National politics exist, we can decry that, but they aren't going to stop existing unless eliminated by something worse; the globalists take over completely, a general civilization collapse, a gamma ray burst wiping out most life on Earth, whatever. I think that we can and should on most national political questions take the position that it should not be a matter for national politics, with the aim of slowly defanging national politics by giving all its jurisdiction back to the local or individual level of decision.
But something like Brexit is a national level political question, and like it or not, properly so. One cannot realistically say that it is not a thing that should be decided at the national level except by appealing to it being settled at the globalist level. Alternatively, one could say that it is purely a globalism issue, that all that is being decided is whether the globalists should have more or less power (which is what the initial vote largely was, the devil of increased national level control as the 'only alternative' to globalist control is in the details of implementation).
Of course, the globalists are always happy to promise that they will allow more individual and local freedom than any particular national government currently permits. I think they actively enjoy plotting to abrogate those promises, the twisted smiles they always show when making such promises seem more to be anticipated sadism rather than their own pain.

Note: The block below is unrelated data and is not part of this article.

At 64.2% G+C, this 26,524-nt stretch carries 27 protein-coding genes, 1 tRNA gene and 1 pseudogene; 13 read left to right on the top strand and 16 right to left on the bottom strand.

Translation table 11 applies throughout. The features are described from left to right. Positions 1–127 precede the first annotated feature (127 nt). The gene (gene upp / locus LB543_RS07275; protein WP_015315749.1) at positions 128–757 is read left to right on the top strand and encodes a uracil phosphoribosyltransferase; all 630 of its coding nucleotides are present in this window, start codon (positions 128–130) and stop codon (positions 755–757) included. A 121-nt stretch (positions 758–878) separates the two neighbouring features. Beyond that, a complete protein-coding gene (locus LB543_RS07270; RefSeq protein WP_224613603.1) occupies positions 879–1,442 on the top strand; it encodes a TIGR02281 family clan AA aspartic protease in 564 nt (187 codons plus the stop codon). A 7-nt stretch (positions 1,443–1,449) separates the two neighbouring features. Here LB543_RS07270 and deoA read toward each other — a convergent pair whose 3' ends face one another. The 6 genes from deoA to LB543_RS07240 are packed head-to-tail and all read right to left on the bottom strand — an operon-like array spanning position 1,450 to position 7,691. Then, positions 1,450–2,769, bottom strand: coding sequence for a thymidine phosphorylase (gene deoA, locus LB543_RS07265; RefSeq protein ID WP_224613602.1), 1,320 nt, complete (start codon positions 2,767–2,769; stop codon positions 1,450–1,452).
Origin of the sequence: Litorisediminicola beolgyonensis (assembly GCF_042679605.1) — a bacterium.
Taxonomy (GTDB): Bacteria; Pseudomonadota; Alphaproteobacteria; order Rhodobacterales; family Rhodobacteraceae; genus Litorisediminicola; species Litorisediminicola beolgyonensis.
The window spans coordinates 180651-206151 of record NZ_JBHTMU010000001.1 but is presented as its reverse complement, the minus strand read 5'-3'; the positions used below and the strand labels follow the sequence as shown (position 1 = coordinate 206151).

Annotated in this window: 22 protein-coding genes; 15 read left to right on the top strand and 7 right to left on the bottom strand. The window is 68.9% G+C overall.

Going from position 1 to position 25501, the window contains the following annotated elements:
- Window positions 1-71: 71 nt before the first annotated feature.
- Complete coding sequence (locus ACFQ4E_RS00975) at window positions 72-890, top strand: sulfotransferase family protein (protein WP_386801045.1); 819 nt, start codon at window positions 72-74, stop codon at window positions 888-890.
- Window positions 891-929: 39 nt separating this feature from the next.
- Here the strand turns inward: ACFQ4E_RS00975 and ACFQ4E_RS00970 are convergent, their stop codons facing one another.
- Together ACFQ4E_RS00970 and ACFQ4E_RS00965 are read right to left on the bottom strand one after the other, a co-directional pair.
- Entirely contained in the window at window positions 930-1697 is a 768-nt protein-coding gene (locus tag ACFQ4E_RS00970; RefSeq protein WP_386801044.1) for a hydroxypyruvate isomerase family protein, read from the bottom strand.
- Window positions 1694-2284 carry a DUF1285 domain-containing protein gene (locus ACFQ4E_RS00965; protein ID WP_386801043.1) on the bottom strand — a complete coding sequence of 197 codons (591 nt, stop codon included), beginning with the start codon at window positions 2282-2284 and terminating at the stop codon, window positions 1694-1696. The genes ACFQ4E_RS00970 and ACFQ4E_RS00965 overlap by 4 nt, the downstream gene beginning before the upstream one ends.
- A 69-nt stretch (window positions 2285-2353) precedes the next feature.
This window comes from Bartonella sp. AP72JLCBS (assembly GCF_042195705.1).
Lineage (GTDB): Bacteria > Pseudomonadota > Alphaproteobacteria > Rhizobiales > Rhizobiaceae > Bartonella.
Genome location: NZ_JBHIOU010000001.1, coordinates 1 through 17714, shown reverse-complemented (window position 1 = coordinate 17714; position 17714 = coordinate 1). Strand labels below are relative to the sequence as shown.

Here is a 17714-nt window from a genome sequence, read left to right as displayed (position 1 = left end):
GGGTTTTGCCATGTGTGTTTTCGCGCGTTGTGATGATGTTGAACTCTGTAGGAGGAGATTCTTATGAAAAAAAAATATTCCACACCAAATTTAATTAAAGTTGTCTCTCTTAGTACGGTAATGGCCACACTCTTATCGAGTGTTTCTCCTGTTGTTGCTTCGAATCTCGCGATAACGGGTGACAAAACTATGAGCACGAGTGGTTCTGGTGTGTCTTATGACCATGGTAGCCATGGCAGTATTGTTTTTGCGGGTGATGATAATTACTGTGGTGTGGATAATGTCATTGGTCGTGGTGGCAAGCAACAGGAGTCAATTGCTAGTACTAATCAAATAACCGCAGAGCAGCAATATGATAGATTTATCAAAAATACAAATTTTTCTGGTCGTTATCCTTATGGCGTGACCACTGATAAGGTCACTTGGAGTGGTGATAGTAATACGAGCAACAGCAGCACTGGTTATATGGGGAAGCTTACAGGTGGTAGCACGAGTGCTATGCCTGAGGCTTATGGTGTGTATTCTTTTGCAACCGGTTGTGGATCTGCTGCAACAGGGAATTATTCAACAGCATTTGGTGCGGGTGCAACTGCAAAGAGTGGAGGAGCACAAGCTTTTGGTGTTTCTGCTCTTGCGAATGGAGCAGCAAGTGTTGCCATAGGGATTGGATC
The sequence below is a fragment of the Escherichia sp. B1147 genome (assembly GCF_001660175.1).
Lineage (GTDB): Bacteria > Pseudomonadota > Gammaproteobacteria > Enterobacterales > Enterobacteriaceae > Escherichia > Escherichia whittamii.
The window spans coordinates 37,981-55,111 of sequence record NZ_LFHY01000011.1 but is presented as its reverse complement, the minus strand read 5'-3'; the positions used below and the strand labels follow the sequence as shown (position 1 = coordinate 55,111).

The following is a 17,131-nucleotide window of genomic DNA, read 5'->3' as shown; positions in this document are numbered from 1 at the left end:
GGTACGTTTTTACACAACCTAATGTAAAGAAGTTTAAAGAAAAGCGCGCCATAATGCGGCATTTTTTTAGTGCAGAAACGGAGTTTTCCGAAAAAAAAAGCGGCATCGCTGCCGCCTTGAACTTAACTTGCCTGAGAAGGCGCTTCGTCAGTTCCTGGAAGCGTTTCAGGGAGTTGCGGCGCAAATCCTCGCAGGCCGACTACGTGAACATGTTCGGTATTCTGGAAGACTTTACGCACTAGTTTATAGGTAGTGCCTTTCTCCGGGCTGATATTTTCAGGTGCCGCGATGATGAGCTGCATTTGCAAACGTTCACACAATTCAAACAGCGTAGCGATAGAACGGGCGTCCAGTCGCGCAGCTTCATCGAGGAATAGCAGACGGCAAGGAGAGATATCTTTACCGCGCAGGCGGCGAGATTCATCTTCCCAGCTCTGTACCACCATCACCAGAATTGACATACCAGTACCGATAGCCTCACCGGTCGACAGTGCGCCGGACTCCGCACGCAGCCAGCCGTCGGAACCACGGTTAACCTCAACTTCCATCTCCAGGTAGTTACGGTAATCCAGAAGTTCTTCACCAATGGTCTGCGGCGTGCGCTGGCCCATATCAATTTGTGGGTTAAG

For as long as people work for change via the voting and bureaucracy-based systems that have been set-up to control them; nothing positive will happen. Anything happening within mainstream politics will (as it always has been over the past half-century) - overall be turned against Good. e.g. Having Brexit 'negotiated' by any or all the current leadership class means that Brexit will not have a good outcome, whatever the outcome.
I see what you mean, certainly the faith in the national level politics that led to engagement with the voting process rather than disengagement and quiet but unmistakable protest by, for example, conscientiously refusing to pay taxes, represents a yielding to temptation.
That said, I think it is an understandable temptation. I know what that kind of serious protest costs (even at a minimum), and I don't quickly condemn the reluctance towards engaging in in so harshly as to call it 'evil'. There is a point at which I think that one is resorting to evil by engaging with the government financially, but for the most part I think it is sufficient to say that the choice of personal safety over conscientious protest is a lesser good which allows great evil.
Unfortunately, it doesn't seem to allow any countering great good, at least not any that would be seriously impaired by a preference for conscientious protest over personal safety (that is the meaning of "allow"). I haven't throughly excluded the possibility that it might, though.
I do acknowledge that personal safety is itself a good, one that is "higher" than satiation of many other biological impulses. It cannot be the highest good, but I do think it needs to be ranked above the aesthetic satisfactions, or at least most of them (which I frankly have trouble doing).
So I can't answer precisely what form of protest is optimally significant without crossing the line to being excessively unsafe. Probably something I would consider 'unsexy'.